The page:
What keeps you motivated? You have an overarching challenge that propels the project, but what keeps you going on a daily basis?

Tamas:

Startups are incredible highs and incredible lows and nothing in between.

So one day you feel like things are awesome and you remember this is why I’m doing this. As long as I keep that in mind, when you have a down day, like, ‘hey, this is one of the lows,’ I just kinda have to push through it.

Personally, what I find most energizing is talking to some of our users, and listening to how passionate they are about Piqniq, that just really gives you me energy.

Richard Gazdik: I’m going to be very honest, I hope you like it. Quickly, I’ve worked as a designer at Ustream for almost 4 years. The truth is, it wasn’t really motivating. And I wanted to look for something that was very inspiring. I’m a designer, so I need inspiration all the time, and I needed to do something that was a bit different from Ustream.

There was a chance to redesign the whole thing, which you know, it’s really good for designers. I could do something creative again, and change something and recruit new users to download the app and use it. And that was the main motivation.

Miki Magyar: I will be short and quick. I love the whole startup scene and the idea that you can change the world with a good idea and not by creating apps that nobody will use.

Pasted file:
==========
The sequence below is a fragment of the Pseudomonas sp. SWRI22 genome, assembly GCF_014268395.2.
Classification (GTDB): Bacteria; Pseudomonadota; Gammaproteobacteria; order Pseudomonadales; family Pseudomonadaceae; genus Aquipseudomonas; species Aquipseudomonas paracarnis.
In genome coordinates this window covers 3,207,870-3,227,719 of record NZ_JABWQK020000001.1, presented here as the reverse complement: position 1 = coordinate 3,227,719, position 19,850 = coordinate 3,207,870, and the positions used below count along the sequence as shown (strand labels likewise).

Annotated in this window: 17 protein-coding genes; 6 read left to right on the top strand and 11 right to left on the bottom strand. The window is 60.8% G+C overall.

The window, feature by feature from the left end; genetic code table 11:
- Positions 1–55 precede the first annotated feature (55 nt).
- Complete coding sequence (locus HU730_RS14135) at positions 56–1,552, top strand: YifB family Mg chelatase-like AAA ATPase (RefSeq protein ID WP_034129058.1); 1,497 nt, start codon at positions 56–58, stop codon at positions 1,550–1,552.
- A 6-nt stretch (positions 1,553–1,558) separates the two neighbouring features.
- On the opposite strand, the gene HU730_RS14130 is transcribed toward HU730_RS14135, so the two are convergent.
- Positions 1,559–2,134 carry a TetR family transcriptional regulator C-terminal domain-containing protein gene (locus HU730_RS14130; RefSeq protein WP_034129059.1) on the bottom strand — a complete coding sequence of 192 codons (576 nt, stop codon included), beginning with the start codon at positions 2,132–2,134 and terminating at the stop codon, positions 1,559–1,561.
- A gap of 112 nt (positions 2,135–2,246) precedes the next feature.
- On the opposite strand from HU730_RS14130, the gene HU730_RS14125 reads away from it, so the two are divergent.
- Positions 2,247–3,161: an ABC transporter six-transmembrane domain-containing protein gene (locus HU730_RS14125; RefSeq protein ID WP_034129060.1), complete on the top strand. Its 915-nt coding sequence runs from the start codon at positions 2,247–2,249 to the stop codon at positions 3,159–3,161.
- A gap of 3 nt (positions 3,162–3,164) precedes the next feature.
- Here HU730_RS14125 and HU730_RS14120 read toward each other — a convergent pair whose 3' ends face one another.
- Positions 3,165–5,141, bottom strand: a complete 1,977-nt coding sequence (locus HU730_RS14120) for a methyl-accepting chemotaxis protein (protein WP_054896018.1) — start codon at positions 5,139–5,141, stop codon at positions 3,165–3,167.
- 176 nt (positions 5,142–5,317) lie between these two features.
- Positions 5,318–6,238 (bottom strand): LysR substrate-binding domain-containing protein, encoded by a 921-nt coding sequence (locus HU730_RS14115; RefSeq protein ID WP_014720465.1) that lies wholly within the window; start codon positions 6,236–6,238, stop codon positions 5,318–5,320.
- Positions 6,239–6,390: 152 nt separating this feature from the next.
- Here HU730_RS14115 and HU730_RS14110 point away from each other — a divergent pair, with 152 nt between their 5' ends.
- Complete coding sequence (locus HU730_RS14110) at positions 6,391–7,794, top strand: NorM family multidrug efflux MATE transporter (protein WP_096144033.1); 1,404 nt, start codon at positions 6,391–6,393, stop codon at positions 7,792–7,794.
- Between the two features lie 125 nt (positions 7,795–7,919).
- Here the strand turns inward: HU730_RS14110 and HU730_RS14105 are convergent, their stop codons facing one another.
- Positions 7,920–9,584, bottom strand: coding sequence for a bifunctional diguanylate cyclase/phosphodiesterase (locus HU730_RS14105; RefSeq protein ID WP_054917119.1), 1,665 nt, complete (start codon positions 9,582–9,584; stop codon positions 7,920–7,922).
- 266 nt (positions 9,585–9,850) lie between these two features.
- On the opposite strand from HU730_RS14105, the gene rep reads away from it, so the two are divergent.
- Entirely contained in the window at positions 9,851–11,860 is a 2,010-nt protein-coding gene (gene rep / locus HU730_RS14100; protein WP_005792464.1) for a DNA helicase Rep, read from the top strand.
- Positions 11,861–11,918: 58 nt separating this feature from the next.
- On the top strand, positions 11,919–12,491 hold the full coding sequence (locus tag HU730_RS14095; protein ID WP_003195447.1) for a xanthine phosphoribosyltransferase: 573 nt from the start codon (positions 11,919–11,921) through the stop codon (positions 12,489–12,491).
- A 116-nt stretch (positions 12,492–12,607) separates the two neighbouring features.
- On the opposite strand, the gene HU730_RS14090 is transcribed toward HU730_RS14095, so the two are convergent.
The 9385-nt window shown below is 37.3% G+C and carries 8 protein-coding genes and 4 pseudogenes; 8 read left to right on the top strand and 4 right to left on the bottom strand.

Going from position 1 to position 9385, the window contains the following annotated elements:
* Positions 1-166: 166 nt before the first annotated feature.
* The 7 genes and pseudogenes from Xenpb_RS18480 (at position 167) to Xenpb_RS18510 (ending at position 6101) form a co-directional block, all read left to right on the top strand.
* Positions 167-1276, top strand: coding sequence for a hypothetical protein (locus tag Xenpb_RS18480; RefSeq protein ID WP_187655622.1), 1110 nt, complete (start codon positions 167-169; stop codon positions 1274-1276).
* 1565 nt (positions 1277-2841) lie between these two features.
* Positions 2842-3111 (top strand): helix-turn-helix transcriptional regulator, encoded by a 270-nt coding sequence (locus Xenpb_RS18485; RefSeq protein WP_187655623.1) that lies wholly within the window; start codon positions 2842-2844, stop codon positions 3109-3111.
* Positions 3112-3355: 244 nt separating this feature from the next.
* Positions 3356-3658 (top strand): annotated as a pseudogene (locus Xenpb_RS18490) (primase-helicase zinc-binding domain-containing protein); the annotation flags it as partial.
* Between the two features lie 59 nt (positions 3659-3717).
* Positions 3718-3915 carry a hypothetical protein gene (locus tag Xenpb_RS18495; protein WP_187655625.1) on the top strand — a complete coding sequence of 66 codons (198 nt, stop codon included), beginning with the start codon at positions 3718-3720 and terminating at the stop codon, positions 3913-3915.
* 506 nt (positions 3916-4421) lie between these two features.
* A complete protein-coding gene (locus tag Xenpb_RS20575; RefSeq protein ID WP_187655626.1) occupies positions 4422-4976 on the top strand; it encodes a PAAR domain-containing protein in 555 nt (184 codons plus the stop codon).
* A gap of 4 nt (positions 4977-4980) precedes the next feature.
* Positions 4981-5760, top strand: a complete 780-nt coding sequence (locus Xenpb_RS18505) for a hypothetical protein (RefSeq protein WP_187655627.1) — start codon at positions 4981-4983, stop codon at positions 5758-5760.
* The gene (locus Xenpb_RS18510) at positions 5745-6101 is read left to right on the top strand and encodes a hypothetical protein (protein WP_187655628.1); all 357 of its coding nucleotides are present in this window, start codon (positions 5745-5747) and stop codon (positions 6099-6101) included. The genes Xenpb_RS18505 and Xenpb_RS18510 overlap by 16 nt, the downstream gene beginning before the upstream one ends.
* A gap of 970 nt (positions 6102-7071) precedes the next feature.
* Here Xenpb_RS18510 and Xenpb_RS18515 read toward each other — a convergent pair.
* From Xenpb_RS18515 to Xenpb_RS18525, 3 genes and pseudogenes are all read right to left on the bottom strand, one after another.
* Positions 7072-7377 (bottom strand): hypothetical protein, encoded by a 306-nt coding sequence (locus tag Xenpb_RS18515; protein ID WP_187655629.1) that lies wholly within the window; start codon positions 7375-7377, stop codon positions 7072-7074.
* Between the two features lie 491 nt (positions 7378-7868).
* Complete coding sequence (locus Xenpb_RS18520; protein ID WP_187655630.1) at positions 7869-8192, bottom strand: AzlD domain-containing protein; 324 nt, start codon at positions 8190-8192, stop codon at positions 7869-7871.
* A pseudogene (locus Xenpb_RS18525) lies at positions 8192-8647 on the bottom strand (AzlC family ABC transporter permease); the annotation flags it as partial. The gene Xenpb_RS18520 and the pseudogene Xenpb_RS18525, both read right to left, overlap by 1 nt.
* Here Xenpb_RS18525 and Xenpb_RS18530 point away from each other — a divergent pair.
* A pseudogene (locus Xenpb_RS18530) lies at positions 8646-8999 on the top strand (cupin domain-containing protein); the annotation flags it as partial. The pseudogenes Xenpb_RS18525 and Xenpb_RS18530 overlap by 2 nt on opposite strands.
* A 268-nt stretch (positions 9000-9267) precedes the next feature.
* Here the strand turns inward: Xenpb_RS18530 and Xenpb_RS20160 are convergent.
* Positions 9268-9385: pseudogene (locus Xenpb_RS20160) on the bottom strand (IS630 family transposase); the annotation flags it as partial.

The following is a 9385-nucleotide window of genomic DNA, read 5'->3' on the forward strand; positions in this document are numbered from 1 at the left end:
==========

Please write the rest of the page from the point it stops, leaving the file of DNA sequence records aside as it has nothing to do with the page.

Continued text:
People who work in startup world are much more motivated than in corporate life. So, it’s always positive, and right now it’s really important for me to be in a positive team.

Tamas: I do want to give a shoutout to all the big corporations like Deutsche Telekom because they do generate a lot of people who are motivated to start working at startups and make a difference in the world instead of working for a corporate.

In general, whenever you work for these large corporations, they really demotivate you to do whatever you have to do there and really motivate you to do something else.

Misi: But on the other hand, in Miki we got a guy who used to work for these big companies, and I think that did bring some value for us.

My big pain, which I’m realizing at a late stage in my life, is how I probably should have spent a few years in bigger, strict companies. I never had, I’ve always been very entrepreneurial. But now as I’m struggling as one of the leaders in a company managing things, I’m really starting to see how it could have benefitted me.

And there is a very interesting video with one of the founders of Prezi, where he explains that he thinks young people shouldn’t do startups, they should spend a few years at big companies, because that’s where they can learn what a jerk boss is like, what a good team is like, what a bad team is like.